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By Lucy Higgins • July 15, 2023

In this second installment of our series on Vermont’s Velomont Trail, we caught up with RJ Thompson, the Executive Director of Vermont Huts Association (VHA), to learn more about the partnership between the Velomont Collective—a new chapter of Vermont Mountain Bike Association—and VHA. Thompson dives into the process of creating a hut along Velomont Trail, where current projects stand, and the potential impact of Velomont on Vermont’s rural communities. 

Lucy Higgins: Tell me a little bit about where the partnership between Velomont and Vermont Huts Association is at right now.

RJ Thompson: Currently we operate under a joint venture, which is kind of a fancy way of saying we work really closely with one another to ensure that trail and hut alignment are in lockstep. The goal is to provide trail users with an experience that allows people to get from hut to hut roughly every 10 to 15 miles along the Velomont corridor. We share a team of project coordinators who are in the field scouting potential trail connectivity routes, and while they’re in the field, they also look for conceptual hut sites along the way, which is really helpful.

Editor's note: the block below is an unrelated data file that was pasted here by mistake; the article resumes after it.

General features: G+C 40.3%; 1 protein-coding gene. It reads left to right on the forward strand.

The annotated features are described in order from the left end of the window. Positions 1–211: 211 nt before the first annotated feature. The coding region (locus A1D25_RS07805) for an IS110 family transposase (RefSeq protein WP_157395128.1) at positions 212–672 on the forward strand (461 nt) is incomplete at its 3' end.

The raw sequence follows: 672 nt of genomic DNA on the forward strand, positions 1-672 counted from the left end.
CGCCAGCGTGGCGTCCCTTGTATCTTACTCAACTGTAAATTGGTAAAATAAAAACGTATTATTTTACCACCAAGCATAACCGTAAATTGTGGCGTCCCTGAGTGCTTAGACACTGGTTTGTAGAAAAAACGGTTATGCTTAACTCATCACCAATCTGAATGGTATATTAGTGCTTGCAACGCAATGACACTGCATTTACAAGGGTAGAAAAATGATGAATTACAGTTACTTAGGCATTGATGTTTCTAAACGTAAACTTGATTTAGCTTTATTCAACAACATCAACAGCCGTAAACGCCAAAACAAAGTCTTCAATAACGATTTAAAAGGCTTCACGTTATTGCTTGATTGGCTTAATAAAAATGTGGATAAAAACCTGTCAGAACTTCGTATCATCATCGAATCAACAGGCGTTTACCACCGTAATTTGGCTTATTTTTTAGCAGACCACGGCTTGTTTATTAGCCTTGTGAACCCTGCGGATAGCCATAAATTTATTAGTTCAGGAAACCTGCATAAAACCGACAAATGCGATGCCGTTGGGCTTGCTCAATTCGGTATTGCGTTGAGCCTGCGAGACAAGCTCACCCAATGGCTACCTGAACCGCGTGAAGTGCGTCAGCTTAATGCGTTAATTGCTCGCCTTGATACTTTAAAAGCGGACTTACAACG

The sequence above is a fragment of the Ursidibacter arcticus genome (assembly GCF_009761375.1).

So that’s been really effective and allows those project coordinators to work super closely with a lot of the VMBA chapters in our current areas of focus. 

LH: That’s super cool. Could you tell me a little bit about some of the recent huts that you’ve got rolling? I know there’s a couple new ones along the trail.

RT: Our flagship hut, the Chittenden Brook Hut, opened a few years ago. There was hiking and backcountry skiing out the door from that hut. But right now it’s super exciting that Velomont Trail is currently being built to get up to the Chittenden Brook Hut. So that’s gonna be really fun when that happens. You’ll be able to bike from the hut down into Rochester and create an adventure out of it. 

The Chittenden Brook Hut / Image Courtesy Vermont Huts Association